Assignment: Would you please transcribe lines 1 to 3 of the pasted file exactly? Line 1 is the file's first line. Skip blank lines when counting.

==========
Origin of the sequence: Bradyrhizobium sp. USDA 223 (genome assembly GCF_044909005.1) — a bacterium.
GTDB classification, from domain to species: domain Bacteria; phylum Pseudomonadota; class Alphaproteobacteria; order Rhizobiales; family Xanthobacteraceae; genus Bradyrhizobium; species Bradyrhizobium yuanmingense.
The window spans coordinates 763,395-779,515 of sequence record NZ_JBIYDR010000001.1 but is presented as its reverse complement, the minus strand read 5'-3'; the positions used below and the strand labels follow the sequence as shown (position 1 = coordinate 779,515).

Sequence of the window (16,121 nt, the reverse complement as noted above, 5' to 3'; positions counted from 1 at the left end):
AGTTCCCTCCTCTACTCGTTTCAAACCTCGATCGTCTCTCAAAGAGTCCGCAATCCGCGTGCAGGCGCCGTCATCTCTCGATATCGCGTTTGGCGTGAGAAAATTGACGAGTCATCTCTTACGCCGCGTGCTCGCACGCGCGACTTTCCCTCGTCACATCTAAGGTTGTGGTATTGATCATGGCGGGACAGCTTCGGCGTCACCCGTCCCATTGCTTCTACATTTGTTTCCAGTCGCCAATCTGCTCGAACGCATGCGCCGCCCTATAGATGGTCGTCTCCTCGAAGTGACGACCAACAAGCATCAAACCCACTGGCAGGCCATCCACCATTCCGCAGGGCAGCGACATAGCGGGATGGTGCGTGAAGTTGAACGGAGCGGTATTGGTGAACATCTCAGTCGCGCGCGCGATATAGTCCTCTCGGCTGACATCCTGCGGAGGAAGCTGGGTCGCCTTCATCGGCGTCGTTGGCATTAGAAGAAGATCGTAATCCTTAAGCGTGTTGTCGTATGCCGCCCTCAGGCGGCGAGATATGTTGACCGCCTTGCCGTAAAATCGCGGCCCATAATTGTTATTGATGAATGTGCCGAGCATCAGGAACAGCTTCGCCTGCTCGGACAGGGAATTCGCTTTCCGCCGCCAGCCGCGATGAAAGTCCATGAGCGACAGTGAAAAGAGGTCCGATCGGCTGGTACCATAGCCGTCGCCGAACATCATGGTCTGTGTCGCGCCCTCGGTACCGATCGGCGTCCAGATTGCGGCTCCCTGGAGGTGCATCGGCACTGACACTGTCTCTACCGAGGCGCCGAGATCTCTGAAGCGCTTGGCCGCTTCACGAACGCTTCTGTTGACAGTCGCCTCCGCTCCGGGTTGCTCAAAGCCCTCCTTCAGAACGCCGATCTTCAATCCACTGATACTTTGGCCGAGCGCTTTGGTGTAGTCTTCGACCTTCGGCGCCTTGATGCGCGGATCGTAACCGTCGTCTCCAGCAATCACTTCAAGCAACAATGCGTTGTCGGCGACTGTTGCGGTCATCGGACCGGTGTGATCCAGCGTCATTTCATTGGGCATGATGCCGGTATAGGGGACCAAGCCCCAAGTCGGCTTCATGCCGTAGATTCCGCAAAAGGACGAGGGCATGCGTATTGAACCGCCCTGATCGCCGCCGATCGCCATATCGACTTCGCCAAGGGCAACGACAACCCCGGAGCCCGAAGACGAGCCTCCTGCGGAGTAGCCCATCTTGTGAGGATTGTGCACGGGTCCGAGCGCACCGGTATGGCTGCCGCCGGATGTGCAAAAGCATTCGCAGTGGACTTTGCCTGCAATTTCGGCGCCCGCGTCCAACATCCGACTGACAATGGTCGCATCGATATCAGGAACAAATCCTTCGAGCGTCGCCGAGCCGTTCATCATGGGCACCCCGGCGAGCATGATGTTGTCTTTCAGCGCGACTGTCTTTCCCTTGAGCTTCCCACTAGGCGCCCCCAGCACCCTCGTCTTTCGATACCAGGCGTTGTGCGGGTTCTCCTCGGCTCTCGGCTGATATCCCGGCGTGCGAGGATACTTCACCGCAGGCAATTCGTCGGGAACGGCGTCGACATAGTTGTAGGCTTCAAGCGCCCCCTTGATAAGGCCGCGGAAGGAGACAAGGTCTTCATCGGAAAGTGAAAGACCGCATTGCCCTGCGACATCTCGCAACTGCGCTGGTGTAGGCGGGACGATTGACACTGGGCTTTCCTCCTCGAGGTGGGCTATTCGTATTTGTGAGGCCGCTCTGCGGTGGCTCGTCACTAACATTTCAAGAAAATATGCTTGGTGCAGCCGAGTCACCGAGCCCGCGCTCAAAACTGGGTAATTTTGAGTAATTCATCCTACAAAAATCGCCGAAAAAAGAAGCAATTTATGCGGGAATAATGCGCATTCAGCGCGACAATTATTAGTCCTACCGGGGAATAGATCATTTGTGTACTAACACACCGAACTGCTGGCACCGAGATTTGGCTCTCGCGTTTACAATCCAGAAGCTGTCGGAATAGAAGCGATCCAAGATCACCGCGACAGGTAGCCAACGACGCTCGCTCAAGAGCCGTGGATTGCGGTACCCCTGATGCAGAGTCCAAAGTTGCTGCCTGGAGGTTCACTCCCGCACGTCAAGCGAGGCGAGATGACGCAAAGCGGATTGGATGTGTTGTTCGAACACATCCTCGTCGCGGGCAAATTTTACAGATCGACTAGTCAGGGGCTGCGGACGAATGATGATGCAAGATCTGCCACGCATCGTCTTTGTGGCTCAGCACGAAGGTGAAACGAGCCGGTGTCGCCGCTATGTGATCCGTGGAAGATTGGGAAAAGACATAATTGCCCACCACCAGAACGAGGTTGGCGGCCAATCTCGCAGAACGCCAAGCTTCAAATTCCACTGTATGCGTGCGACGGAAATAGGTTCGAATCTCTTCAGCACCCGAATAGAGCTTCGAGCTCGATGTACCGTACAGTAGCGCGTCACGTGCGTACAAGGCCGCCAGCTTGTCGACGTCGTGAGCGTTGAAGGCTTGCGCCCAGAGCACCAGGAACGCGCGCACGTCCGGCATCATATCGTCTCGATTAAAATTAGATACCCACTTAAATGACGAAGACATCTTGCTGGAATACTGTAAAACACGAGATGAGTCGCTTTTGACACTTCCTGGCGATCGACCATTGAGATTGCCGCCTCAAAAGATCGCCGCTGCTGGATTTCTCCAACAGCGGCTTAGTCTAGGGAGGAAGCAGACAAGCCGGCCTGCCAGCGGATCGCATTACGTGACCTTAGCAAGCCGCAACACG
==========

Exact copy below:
Origin of the sequence: Bradyrhizobium sp. USDA 223 (genome assembly GCF_044909005.1) — a bacterium.
GTDB classification, from domain to species: domain Bacteria; phylum Pseudomonadota; class Alphaproteobacteria; order Rhizobiales; family Xanthobacteraceae; genus Bradyrhizobium; species Bradyrhizobium yuanmingense.
The window spans coordinates 763,395-779,515 of sequence record NZ_JBIYDR010000001.1 but is presented as its reverse complement, the minus strand read 5'-3'; the positions used below and the strand labels follow the sequence as shown (position 1 = coordinate 779,515).